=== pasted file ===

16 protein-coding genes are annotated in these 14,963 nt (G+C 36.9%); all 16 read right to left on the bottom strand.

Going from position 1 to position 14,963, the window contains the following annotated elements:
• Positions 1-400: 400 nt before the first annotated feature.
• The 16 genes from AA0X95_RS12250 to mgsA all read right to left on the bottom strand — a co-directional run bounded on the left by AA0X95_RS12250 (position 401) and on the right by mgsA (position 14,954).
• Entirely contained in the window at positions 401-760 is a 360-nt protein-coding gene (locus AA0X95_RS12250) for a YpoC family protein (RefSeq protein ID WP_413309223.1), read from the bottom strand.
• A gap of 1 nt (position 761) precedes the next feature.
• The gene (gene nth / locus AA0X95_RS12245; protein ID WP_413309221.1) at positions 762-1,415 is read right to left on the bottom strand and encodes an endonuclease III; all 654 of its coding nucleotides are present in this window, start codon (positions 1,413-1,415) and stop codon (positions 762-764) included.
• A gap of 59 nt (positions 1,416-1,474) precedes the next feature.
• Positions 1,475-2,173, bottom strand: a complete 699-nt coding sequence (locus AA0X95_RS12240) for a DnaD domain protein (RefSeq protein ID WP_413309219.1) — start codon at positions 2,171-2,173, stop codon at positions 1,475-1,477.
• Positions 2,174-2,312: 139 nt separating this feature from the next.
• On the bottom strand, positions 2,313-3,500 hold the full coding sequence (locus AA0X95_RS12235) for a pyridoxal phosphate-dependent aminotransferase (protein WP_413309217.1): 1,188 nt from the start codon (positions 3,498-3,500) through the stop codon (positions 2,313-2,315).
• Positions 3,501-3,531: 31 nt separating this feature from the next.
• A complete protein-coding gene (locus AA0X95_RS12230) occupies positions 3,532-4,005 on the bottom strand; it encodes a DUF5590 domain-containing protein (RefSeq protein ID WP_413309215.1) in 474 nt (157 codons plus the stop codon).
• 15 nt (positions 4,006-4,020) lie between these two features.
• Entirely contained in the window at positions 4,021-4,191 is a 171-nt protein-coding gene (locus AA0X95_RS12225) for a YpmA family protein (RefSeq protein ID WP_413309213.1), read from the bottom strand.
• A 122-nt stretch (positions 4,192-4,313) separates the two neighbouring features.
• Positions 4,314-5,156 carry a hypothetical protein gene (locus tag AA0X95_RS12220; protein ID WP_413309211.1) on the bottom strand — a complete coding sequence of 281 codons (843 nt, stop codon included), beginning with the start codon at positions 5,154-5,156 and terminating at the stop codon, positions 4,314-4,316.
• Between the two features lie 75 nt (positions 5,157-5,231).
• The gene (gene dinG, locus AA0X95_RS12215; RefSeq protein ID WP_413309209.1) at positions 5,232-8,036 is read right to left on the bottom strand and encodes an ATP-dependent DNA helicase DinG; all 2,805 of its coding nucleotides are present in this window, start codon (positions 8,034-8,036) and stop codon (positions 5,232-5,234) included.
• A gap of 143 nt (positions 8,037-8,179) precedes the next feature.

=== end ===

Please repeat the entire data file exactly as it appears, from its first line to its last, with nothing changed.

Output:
16 protein-coding genes are annotated in these 14,963 nt (G+C 36.9%); all 16 read right to left on the bottom strand.

Going from position 1 to position 14,963, the window contains the following annotated elements:
• Positions 1-400: 400 nt before the first annotated feature.
• The 16 genes from AA0X95_RS12250 to mgsA all read right to left on the bottom strand — a co-directional run bounded on the left by AA0X95_RS12250 (position 401) and on the right by mgsA (position 14,954).
• Entirely contained in the window at positions 401-760 is a 360-nt protein-coding gene (locus AA0X95_RS12250) for a YpoC family protein (RefSeq protein ID WP_413309223.1), read from the bottom strand.
• A gap of 1 nt (position 761) precedes the next feature.
• The gene (gene nth / locus AA0X95_RS12245; protein ID WP_413309221.1) at positions 762-1,415 is read right to left on the bottom strand and encodes an endonuclease III; all 654 of its coding nucleotides are present in this window, start codon (positions 1,413-1,415) and stop codon (positions 762-764) included.
• A gap of 59 nt (positions 1,416-1,474) precedes the next feature.
• Positions 1,475-2,173, bottom strand: a complete 699-nt coding sequence (locus AA0X95_RS12240) for a DnaD domain protein (RefSeq protein ID WP_413309219.1) — start codon at positions 2,171-2,173, stop codon at positions 1,475-1,477.
• Positions 2,174-2,312: 139 nt separating this feature from the next.
• On the bottom strand, positions 2,313-3,500 hold the full coding sequence (locus AA0X95_RS12235) for a pyridoxal phosphate-dependent aminotransferase (protein WP_413309217.1): 1,188 nt from the start codon (positions 3,498-3,500) through the stop codon (positions 2,313-2,315).
• Positions 3,501-3,531: 31 nt separating this feature from the next.
• A complete protein-coding gene (locus AA0X95_RS12230) occupies positions 3,532-4,005 on the bottom strand; it encodes a DUF5590 domain-containing protein (RefSeq protein ID WP_413309215.1) in 474 nt (157 codons plus the stop codon).
• 15 nt (positions 4,006-4,020) lie between these two features.
• Entirely contained in the window at positions 4,021-4,191 is a 171-nt protein-coding gene (locus AA0X95_RS12225) for a YpmA family protein (RefSeq protein ID WP_413309213.1), read from the bottom strand.
• A 122-nt stretch (positions 4,192-4,313) separates the two neighbouring features.
• Positions 4,314-5,156 carry a hypothetical protein gene (locus tag AA0X95_RS12220; protein ID WP_413309211.1) on the bottom strand — a complete coding sequence of 281 codons (843 nt, stop codon included), beginning with the start codon at positions 5,154-5,156 and terminating at the stop codon, positions 4,314-4,316.
• Between the two features lie 75 nt (positions 5,157-5,231).
• The gene (gene dinG, locus AA0X95_RS12215; RefSeq protein ID WP_413309209.1) at positions 5,232-8,036 is read right to left on the bottom strand and encodes an ATP-dependent DNA helicase DinG; all 2,805 of its coding nucleotides are present in this window, start codon (positions 8,034-8,036) and stop codon (positions 5,232-5,234) included.
• A gap of 143 nt (positions 8,037-8,179) precedes the next feature.